How do laser focus lenses work?
How do laser focus lenses work? Lasers use an intense beam of light to cut, engrave or etch directly onto the surface of a variety of materials. For instance, a focus lens in a Co2 laser cutter/engraver converges the laser beam to create a focus point where the laser is cutting or engraving the material. This point is at the sharpest convergence of the beam, and is commonly referred to as the ‘spot size’. Several factors affect this spot size, which will ultimately determine the outcome of your project.
This article will explain these differences and aims to give you a deeper understanding on which lens is the most appropriate to use.
What are the different laser lens options?
The most common lens options are 1.5, 2.0, 3.0 and 4.0 inch. These measurements refer to the focal length (see diagram), required for each lens to be perfectly in focus. For example, a 1.5” lens needs to be precisely 1.5” above the face of the material to be properly focused. The main factors differentiating each lens, is spot size and depth of focus. The smaller lens, the smaller the focal length and spot size.
What difference does the size of laser lenses make, and which one do I need?
A smaller lens allows for finer resolution when engraving. However, smaller lenses have a reduced depth of focus, causing decreased cutting capacity and are only recommended for cutting thin materials.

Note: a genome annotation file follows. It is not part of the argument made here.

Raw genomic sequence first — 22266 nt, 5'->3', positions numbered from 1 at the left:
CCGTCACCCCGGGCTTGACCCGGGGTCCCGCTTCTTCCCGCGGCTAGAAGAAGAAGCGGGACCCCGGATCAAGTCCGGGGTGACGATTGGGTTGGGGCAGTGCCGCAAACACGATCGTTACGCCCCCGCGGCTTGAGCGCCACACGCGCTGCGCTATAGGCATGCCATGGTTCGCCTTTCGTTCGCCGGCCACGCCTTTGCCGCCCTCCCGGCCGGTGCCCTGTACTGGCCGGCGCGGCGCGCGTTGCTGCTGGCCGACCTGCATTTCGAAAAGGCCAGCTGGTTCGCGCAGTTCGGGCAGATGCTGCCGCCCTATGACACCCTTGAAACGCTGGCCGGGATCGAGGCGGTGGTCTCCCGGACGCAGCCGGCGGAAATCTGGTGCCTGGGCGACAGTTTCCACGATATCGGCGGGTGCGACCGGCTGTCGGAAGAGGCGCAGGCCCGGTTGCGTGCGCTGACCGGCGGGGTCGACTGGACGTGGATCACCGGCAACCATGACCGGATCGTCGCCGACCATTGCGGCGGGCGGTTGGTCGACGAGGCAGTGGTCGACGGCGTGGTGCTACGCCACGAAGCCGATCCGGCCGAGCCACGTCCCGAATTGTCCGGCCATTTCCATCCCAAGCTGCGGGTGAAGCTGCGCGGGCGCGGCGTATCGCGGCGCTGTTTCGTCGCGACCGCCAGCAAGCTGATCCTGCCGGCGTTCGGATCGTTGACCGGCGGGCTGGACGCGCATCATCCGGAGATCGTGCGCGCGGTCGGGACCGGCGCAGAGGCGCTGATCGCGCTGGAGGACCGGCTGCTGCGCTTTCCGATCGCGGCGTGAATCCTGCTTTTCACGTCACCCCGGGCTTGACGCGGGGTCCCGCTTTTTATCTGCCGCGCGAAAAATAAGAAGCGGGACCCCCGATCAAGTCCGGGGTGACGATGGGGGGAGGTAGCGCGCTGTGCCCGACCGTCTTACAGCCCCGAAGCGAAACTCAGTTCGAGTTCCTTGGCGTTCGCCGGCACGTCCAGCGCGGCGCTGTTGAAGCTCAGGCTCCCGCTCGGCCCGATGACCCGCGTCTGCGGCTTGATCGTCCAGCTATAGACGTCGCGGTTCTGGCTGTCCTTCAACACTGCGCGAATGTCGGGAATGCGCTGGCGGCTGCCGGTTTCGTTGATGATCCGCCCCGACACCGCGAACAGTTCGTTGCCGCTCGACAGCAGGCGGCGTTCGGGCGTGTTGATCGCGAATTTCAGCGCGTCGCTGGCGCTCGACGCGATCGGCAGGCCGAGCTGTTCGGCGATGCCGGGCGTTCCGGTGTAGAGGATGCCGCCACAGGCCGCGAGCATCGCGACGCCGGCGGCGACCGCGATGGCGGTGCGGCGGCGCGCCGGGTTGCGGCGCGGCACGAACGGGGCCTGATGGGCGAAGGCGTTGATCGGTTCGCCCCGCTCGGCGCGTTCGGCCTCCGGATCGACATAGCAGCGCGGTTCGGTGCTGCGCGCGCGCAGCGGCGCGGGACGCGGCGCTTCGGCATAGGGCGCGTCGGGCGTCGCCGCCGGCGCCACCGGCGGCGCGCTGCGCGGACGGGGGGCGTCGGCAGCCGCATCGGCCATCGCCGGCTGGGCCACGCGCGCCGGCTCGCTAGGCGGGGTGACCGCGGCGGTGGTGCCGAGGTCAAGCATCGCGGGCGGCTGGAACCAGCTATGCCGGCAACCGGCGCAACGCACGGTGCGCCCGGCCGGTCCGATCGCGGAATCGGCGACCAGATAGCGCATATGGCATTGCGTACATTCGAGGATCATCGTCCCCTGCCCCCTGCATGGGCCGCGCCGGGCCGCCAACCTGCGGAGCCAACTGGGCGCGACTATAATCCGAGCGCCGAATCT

The larger the lens, the larger the spot size and depth of focus, increasing the cutting capability. Larger lenses are recommended for cutting thick materials and cutting at increased speeds. However, the larger the lens the more you will be sacrificing engraving resolution. The spot size also affects beam energy, which is why a larger lens requires a higher wattage laser.
Most laser cutter/engraver systems will come standard with a 2 inch lens as this gives the best overall performance, with a balance of good engraving resolution and cutting capability. See overview below.
1.5 inch lens:
– Highest resolution
– Best for cutting thin materials and engraving small detail
– Easiest to fall out of focus
2.0 inch lens:
– Best overall, a good compromise of focus sharpness and depth of etching
– Can cut materials of relative thickness, with appropriate laser power input
– Mostly used for engraving
3.0 inch lens:
– Best for cutting thicker materials such as timber and acrylic
4.0 inch lens:
– Largest depth of focus
– Best used for cutting thick materials or engraving materials with curvature
– Very large spot size requires high power lasers.
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Story originally from Uscribe